Despite all this in the first few weeks of training I actually put weight on but looked more toned and felt much better. I haven’t lost weight at all but my clothes fit me differently and I have a gap now between my thighs! :)
Tell me about the race itself ...
Awesome, overwhelming, exhausting, exciting, long!
It took 23 minutes to cross the start line, then it was loud, I couldn’t stop smiling, the miles were a blur of people. The Cutty Sark was magnificent as always but rounding the corner to see the glory of Tower bridge just before half way was my highlight. I felt good, strong and happy. The highway was full of familiar faces but at 16 miles I hit my mental wall, 26 still felt along way a way. Mentally I decided by 17 miles I was going to be fine. Then I met mile 18! Miles 18 to 22 were so hard. My legs hurt, the route became a concrete jungle and the supporters sparse - I wanted to stop and just cry.
I popped on my regular running tunes, found my smile and battled through the next few miles. I knew there would be friendly faces starting to appearing around mile 21, and by 22 that inner voice chirped up - “You can run 4 miles.” I knew then I could finish. My whole body burned but I the love for the run was back.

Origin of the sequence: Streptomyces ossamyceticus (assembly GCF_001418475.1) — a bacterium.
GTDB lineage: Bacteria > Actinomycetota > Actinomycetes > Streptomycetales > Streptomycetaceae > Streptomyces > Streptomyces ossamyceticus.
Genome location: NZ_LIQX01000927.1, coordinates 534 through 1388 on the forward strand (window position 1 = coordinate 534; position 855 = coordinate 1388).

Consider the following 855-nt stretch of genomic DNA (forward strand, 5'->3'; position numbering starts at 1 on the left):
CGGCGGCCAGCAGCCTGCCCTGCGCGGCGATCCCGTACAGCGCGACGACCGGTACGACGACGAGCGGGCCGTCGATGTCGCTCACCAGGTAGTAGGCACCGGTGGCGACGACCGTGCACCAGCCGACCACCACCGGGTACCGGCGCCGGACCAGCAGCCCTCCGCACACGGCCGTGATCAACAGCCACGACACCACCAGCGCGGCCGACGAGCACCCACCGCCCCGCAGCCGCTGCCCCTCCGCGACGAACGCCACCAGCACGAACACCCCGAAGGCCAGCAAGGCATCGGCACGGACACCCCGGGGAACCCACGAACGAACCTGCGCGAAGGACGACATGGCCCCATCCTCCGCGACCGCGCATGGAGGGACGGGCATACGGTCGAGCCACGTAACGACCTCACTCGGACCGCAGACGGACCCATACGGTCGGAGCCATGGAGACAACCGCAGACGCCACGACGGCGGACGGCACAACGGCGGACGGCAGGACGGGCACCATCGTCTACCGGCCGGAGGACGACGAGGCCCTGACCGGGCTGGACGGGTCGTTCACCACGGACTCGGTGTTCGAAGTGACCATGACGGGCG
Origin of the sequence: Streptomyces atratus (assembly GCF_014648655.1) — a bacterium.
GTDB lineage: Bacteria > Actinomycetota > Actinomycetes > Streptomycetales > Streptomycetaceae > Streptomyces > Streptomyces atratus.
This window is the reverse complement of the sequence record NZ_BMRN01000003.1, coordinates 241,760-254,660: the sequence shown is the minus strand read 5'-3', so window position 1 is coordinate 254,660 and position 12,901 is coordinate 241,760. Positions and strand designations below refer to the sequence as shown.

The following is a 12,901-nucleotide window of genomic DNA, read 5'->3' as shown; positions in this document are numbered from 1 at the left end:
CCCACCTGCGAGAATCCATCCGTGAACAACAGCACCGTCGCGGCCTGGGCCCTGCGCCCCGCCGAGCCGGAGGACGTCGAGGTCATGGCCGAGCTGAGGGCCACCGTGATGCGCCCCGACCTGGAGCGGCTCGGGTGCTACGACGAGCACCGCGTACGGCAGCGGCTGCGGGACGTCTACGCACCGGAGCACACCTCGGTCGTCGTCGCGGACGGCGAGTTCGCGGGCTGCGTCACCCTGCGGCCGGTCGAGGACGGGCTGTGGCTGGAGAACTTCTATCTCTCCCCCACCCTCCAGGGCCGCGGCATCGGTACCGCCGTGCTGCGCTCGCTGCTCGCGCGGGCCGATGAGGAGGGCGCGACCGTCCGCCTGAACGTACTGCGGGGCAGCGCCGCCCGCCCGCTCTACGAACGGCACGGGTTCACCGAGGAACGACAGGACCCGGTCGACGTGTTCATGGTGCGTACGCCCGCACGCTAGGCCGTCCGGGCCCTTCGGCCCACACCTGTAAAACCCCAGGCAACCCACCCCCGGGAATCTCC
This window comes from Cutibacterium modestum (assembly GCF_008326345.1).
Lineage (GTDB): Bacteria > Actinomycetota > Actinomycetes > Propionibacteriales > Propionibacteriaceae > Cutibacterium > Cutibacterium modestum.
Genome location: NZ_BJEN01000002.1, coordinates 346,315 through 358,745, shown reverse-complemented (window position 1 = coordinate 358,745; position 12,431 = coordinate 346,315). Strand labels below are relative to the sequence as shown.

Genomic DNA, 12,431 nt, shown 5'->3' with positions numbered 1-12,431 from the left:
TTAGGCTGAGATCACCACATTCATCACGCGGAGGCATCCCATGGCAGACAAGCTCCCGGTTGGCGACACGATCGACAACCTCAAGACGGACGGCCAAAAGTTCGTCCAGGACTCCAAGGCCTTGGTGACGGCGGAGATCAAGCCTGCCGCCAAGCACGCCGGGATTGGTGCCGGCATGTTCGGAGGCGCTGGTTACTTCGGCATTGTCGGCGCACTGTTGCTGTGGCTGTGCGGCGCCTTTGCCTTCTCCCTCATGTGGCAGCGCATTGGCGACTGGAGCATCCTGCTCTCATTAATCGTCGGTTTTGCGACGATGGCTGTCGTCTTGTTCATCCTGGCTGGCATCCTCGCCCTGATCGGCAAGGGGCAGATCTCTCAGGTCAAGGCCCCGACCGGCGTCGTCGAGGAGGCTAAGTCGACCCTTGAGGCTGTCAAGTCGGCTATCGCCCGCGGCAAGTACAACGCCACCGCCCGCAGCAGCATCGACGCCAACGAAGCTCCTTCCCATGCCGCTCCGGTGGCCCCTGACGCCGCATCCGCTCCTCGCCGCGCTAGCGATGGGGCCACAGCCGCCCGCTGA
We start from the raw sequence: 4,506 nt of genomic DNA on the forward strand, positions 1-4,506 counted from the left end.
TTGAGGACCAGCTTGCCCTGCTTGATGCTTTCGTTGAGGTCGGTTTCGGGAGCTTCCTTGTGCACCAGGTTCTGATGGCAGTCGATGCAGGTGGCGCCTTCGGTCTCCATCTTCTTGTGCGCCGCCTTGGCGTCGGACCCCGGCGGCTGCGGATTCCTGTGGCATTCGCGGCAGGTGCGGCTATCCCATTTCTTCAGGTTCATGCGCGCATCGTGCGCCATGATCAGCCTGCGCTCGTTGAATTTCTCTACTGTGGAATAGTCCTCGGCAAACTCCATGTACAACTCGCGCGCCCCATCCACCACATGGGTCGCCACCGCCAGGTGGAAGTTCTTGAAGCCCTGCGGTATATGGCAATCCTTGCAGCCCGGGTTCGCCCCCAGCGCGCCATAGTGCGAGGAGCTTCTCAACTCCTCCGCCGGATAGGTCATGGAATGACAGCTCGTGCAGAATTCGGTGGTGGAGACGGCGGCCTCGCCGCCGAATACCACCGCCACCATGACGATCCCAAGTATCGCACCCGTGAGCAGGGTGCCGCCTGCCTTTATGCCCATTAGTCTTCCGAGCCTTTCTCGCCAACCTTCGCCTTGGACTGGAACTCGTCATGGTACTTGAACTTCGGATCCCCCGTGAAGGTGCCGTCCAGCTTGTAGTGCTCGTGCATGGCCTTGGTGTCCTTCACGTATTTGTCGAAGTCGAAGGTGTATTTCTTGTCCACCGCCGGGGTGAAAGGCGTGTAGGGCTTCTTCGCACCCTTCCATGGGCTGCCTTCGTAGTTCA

I think every runner looks forward to the glorious run down the mall... but for me, I got crazy, I talked to my legs a lot. And then there were signs counting down every 200m (I guess to encourage you?) but i felt like they were laughing at me. 200m is a really long way when you have just done 26miles!
How did you feel when you crossed the line?
I sobbed. My whole body hurt, I felt slightly dizzy and unstable but so happy, relieved and proud. And totally in love with London.
Would you do it again?